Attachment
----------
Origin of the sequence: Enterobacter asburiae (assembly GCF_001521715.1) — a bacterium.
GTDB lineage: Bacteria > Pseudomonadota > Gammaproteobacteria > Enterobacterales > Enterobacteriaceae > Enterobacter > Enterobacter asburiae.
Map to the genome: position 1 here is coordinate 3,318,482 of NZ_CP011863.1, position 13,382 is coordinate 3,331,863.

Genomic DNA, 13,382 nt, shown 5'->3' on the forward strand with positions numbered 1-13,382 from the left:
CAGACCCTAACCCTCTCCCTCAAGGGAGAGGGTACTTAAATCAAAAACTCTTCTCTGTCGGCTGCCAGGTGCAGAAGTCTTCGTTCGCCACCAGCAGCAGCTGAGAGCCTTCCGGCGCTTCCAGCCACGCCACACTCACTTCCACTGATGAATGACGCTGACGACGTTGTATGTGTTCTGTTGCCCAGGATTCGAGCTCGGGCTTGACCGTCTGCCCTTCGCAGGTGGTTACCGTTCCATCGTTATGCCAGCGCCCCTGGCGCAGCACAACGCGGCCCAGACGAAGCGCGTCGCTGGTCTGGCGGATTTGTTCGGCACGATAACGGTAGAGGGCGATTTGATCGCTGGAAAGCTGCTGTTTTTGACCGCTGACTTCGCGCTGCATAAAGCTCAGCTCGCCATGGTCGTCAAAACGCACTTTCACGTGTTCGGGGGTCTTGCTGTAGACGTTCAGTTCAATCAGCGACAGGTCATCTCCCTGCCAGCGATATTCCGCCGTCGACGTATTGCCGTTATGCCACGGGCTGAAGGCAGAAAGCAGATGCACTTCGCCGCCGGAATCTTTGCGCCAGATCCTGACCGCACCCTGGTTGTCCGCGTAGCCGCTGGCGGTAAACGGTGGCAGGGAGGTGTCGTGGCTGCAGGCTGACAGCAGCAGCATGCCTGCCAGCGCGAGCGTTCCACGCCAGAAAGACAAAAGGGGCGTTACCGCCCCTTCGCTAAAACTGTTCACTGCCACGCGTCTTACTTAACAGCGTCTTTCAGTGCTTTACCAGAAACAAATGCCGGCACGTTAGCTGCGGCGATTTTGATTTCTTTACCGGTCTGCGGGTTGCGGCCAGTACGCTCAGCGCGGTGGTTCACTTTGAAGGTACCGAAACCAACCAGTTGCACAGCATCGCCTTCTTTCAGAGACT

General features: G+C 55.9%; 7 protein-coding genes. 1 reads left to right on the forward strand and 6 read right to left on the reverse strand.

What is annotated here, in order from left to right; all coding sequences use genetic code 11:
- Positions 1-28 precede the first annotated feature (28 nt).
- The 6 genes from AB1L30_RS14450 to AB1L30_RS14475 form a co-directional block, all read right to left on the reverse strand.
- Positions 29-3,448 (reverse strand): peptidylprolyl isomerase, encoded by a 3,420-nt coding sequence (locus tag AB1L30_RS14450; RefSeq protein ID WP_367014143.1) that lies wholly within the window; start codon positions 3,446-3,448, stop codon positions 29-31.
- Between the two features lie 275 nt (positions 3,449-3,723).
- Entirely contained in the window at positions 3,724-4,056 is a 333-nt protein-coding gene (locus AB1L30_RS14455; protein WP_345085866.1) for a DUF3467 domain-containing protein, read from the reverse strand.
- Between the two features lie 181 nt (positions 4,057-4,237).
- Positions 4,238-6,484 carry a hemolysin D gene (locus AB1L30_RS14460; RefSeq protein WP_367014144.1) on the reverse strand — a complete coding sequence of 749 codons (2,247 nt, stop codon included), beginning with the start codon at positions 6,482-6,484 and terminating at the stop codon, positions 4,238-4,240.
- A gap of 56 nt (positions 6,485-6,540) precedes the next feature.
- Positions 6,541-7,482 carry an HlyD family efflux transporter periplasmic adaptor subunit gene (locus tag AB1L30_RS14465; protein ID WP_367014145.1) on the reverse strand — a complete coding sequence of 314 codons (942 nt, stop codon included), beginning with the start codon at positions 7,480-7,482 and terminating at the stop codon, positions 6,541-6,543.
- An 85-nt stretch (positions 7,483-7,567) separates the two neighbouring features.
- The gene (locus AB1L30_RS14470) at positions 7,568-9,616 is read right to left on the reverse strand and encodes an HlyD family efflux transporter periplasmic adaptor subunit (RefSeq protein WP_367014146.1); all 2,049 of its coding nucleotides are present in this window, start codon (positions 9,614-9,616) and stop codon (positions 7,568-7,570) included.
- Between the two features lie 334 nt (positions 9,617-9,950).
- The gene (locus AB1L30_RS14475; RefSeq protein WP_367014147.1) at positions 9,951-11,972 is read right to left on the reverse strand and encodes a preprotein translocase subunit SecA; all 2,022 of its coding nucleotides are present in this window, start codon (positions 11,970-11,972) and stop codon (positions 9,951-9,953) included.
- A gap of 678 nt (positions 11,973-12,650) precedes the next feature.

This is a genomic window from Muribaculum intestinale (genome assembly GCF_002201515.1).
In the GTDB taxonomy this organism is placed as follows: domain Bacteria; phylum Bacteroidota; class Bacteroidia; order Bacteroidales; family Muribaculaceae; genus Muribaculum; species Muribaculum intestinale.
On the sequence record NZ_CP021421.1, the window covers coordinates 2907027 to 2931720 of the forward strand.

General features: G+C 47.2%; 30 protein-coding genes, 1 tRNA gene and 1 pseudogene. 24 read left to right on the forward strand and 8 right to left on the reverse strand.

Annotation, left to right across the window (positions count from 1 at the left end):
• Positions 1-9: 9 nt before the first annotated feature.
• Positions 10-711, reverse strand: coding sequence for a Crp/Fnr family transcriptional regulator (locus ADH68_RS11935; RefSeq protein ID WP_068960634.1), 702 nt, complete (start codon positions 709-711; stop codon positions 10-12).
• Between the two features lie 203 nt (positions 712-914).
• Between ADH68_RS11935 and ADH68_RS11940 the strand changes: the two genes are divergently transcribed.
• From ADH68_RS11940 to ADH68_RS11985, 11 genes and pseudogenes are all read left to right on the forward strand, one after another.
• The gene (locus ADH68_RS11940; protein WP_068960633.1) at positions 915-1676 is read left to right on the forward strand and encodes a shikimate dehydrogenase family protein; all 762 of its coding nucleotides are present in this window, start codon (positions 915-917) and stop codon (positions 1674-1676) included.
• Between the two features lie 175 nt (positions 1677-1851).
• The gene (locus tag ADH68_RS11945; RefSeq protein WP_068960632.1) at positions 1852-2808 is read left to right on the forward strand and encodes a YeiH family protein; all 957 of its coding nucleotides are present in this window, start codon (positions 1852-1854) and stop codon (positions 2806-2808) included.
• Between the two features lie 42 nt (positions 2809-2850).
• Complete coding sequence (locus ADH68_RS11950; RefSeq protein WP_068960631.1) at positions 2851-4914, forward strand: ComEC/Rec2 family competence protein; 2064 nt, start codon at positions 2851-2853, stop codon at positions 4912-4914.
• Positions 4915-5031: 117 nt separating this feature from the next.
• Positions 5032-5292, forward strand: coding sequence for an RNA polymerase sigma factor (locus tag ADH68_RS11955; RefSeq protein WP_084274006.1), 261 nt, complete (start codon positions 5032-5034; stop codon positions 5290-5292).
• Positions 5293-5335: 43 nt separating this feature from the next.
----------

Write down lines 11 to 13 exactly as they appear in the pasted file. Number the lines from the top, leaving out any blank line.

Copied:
- Between the two features lie 275 nt (positions 3,449-3,723).
- Entirely contained in the window at positions 3,724-4,056 is a 333-nt protein-coding gene (locus AB1L30_RS14455; protein WP_345085866.1) for a DUF3467 domain-containing protein, read from the reverse strand.
- Between the two features lie 181 nt (positions 4,057-4,237).